transforms.Normalize(mean=[0.485, 0.456, 0.406], std=[0.229, 0.224, 0.225]),
input_tensor = preprocess(image)
# The model can handle multiple images simultaneously so we need to add an
# empty dimension for the batch.
# [3, 224, 224] -> [1, 3, 224, 224]
input_batch = input_tensor.unsqueeze(0)

Model Choices

There’s a number of models you can choose from to use with different performance characteristics. Not all models provide a qnnpack pretrained variant so for testing purposes you should chose one that does but if you train and quantize your own model you can use any of them.

We’re using mobilenet_v2 for this tutorial since it has good performance and accuracy.

Raspberry Pi 4 Benchmark Results:

Model FPS Total Time (ms/frame) Model Time (ms/frame) qnnpack Pretrained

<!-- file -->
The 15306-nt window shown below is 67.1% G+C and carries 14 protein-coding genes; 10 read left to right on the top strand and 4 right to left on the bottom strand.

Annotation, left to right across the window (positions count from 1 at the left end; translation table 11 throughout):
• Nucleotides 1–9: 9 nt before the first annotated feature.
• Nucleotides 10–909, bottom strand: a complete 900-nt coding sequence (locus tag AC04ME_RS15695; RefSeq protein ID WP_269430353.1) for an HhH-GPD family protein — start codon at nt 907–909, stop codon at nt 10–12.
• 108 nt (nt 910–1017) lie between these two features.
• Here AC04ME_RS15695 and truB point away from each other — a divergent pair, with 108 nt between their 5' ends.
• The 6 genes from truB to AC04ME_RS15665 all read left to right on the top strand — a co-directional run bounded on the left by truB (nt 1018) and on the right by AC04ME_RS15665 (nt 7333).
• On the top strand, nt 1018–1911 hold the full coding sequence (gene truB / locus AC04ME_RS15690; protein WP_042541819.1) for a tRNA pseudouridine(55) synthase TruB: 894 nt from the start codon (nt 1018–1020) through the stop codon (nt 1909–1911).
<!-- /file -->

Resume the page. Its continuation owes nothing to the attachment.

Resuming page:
mobilenet_v2 33.7 29.7 26.4 True
mobilenet_v3_large 29.3 34.1 30.7 True
resnet18 9.2 109.0 100.3 False
resnet50 4.3 233.9 225.2 False
resnext101_32x8d 1.1 892.5 885.3 False
inception_v3 4.9 204.1 195.5 False
googlenet 7.4 135.3 132.0 False
shufflenet_v2_x0_5 46.7 21.4 18.2 False
shufflenet_v2_x1_0 24.4 41.0 37.7 False
shufflenet_v2_x1_5 16.8 59.6 56.3 False
shufflenet_v2_x2_0 11.6 86.3 82.7 False

MobileNetV2: Quantization and JIT

For optimal performance we want a model that’s quantized and fused. Quantized means that it does the computation using int8 which is much more performant than the standard float32 math. Fused means that consecutive operations have been fused together into a more performant version where possible. Commonly things like activations (ReLU) can be merged into the layer before (Conv2d) during inference.

The aarch64 version of pytorch requires using the qnnpack engine.

import torch